Blight - adapt. HCV rep - REPORTS 10 J Anderson I Lampl I...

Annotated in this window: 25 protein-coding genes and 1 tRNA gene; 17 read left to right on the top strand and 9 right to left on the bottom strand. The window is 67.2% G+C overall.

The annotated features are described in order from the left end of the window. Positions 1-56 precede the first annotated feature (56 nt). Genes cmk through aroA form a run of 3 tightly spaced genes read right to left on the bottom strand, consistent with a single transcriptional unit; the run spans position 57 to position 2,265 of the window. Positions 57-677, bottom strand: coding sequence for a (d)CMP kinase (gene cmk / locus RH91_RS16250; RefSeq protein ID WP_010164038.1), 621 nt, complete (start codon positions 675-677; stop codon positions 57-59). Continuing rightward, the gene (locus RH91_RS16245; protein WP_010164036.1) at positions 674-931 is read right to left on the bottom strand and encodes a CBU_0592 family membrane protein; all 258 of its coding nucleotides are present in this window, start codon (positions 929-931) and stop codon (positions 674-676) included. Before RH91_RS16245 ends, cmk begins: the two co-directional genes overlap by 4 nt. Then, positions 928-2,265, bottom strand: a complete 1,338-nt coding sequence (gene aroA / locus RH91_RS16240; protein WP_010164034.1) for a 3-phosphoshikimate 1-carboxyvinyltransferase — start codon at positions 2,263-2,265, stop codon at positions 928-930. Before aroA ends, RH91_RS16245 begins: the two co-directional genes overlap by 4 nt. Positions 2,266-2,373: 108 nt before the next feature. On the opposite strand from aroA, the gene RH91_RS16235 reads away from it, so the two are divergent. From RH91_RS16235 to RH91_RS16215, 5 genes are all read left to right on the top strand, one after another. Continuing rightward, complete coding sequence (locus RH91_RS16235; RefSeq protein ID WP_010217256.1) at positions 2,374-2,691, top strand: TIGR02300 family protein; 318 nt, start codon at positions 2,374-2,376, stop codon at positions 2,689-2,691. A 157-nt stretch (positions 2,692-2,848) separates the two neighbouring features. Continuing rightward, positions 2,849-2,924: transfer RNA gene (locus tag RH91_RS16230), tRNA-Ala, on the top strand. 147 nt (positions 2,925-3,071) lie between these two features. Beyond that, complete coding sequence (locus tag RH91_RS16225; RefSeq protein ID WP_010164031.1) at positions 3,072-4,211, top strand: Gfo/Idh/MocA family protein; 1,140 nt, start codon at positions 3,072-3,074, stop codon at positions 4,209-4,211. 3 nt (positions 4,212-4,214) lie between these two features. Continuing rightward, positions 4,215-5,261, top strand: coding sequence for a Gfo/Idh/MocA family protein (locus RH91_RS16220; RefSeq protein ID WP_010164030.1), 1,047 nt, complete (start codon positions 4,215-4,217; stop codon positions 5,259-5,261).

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10. J. Anderson, I. Lampl, I. Reichova, M. Carandini, D. Ferster, Nature Neurosci. 3 , 617 (2000). 11. B. W. Knight, J. Gen. Physiol. 59 , 734 (1972). 12. D. J. Heeger, Visual Neurosci. 9 , 427 (1992). 13. We repeated the simulations illustrated in Fig. 3. Instead of using a constant-amplitude noise for all orientations and contrasts in the simulation, howev- er, we used the values of Fig. 2G. The simulations resulted in contrast invariance indistinguishable from that shown in Fig. 3, E and F. 14. Spike threshold in the model, in some cases, was lowered below its measured value in order to obtain nonzero spike rates for predictions from averaged traces without added noise. In each cell, the same value for spike threshold was used for all three predictions. 15. D. C. Somers, S. B. Nelson, M. Sur, J. Neurosci. 15 , 5448 (1995). 16. R. Ben-Yishai, R. L. B. Or, H. Sompolinsky, Proc. Natl. Acad. Sci. U.S.A. 92 , 3844 (1995). 17. H. Sompolinsky, R. Shapley, Curr. Opin. Neurobiol. 7 , 514 (1997). 18. I. Lampl, I. Reichova, D. Ferster, Neuron 22 , 361 (1999). 19. J. M. Alonso, W. M. Usrey, R. C. Reid, Nature 383 , 815 (1996). 20. D. S. Reich, J. D. Victor, B. W. Knight, T. Ozaki, E. Kaplan, J. Neurophysiol. 77 , 2836 (1997). 21. A. Bulsara, E. W. Jacobs, T. Zhou, F. Moss, L. Kiss, J. Theor. Biol. 152 , 531 (1991). 22. K. Wiesenfeld, F. Moss, Nature 373 , 33 (1995). 23. N. Ho, A. Destexhe, J. Neurophysiol. 84 , 1488 (2000). 24. Supported by grant R01 EY04726 from the National Eye Institute. We thank K. D. Miller, T. W. Troyer, M. Stryker, and M. Carandini for valuable discussions. 13 September 2000; accepted 20 October 2000 Efficient Initiation of HCV RNA Replication in Cell Culture Keril J. Blight, 1 Alexander A. Kolykhalov, 1 Charles M. Rice 1,2 * Hepatitis C virus (HCV) infection is a global health problem affecting an estimated 170 million individuals worldwide. We report the identification of multiple independent adaptive mutations that cluster in the HCV nonstructural protein NS5A and confer increased replicative ability in vitro. Among these adaptive mutations were a single amino acid substitution that allowed HCV RNA replication in 10% of transfected hepatoma cells and a deletion of 47 amino acids encompassing the interferon (IFN) sensitivity determining region (ISDR). Independent of the ISDR, IFN- a rapidly inhibited HCV RNA replication in vitro. This work establishes a robust, cell-based system for genetic and functional analyses of HCV replication. HCV ( 1 ) typically evades clearance by the host’s immune system, allowing the establish- ment of a persistent infection in at least 70% of infected individuals. HCV-associated end-stage liver disease is now the leading cause of liver transplantation in the United States. Most pa- tients treated with IFN alone either fail to re- spond or do not mount a sustained response. In Japanese patients, the amino acid sequence in a defined region of NS5A, designated the ISDR, appears to correlate with the effectiveness of IFN treatment. However, this association is substantially weaker or absent in patients infect- ed with genotype 1a HCV strains or European patients infected with genotype 1b strains. Al- though considerable genetic heterogeneity ex- ists among different HCV isolates, genotypes 1a and 1b are the most prevalent worldwide ( 2 ).
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